Civil society is defined as a place where people have common and shared interests, values, purposes, and actions. Civil society is different from for-profit and government organizations since it includes groups and organizations such as community-based organizations, charity groups, and development non-governmental organizations (NGOs) (Meyer et al., 2020). Civil society may face various threats from different actors, such as criminal corporations and corrupt individuals who impact its success.
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As civil society’s primary goals are to help the marginalized and fight for their right to be engaged in policymaking and participation in the provision of services, persons who commit crimes such as embezzlement and fraud that harm businesses pose the greatest threat. Civil societies rely on pulling cumulative resources together from individuals or from funders. Thus, any person harming the business harm the economic stability of civil society. Moreover, civil society relies on donations from the funders, and therefore any person who damages the business environment leads to low funds that may affect the actions of the group (Gill, 2017). For example, a business’s poor performance causes less revenue and fewer funds to support charity works.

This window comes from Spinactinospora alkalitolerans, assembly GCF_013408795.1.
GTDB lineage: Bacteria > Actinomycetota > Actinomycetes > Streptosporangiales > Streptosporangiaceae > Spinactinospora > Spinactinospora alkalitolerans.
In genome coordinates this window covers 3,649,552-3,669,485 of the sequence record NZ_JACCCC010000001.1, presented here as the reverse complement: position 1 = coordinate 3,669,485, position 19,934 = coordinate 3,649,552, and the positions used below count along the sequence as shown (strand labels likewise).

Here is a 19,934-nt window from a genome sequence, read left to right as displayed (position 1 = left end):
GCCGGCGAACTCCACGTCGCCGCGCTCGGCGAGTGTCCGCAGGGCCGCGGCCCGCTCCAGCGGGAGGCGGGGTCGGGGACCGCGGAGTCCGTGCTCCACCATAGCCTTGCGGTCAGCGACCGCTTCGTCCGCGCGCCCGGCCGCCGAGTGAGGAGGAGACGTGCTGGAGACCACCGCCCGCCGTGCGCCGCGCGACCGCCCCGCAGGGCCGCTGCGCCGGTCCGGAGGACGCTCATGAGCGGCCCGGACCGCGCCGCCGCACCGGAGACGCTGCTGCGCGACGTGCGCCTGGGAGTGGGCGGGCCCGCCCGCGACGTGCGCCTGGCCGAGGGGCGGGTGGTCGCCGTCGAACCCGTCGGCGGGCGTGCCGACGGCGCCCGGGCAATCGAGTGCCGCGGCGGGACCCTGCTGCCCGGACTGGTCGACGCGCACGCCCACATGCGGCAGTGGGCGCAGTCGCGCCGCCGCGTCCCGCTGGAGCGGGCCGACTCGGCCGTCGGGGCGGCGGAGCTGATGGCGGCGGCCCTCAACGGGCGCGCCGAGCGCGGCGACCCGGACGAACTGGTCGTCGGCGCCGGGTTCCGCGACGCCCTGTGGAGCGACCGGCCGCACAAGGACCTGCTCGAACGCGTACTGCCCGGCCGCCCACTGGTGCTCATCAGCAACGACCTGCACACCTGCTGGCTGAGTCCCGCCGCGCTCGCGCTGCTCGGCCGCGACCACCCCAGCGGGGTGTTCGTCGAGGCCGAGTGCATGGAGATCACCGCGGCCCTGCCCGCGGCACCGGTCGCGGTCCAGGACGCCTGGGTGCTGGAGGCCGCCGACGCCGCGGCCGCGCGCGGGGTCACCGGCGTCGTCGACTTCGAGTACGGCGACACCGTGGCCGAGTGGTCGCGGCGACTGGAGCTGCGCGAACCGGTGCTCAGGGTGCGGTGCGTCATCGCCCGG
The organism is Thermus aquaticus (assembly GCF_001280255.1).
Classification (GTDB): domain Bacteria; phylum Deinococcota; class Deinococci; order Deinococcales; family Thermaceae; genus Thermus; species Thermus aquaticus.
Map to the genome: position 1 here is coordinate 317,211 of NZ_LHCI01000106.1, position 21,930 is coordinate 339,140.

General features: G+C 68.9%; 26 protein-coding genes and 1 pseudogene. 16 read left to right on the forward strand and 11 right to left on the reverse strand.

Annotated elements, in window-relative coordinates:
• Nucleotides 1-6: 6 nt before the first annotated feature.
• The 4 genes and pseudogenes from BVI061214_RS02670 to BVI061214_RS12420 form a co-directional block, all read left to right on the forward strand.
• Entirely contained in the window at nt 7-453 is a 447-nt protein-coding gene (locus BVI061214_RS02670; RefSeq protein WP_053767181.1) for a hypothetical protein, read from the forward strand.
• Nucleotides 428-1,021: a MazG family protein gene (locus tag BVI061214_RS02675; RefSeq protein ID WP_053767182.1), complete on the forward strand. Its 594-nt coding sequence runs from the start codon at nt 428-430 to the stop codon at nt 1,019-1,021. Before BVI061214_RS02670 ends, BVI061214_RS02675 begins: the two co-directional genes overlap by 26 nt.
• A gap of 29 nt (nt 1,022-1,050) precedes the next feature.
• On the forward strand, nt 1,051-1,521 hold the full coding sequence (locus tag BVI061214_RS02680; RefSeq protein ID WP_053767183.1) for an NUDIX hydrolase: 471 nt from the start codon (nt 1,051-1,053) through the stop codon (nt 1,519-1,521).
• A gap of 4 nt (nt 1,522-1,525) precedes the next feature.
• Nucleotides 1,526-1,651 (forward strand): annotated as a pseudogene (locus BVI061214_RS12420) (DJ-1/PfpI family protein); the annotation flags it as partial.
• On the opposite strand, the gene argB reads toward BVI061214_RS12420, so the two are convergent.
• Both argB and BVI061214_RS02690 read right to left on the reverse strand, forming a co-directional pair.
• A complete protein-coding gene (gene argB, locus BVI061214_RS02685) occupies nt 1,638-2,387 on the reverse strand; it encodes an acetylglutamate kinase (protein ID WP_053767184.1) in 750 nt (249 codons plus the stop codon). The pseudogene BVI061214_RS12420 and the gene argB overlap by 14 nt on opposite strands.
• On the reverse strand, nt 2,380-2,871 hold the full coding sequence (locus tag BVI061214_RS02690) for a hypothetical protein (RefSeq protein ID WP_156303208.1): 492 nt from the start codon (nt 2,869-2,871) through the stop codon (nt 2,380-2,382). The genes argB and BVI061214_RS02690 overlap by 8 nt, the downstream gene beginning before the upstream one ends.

A destabilized business environment is a threat to the functions of civil societies. Any person who commits a crime that harms entrepreneurship affects people who rely on the business sector to gain income. Poor societies are easily manipulated as they put their basic needs first and would be easily influenced by people who promise to meet their needs. Corrupt individuals, especially the government, seek first to harm the business environment and cut the source of funds to the civil societies when they want to meet their personal gains. In general, a conducive business environment forms the basis for an effective civil society.
Gill, G. J. (2017). Dynamics of democratization: Elites, civil society and the transition process. Macmillan International Higher Education.
Meyer, M., Moder, C., Neumayr, M., & Vandor, P. (2020). Civil society and its institutional context in CEE. Voluntas: International Journal of Voluntary and Nonprofit Organizations, 31(4), 811−827.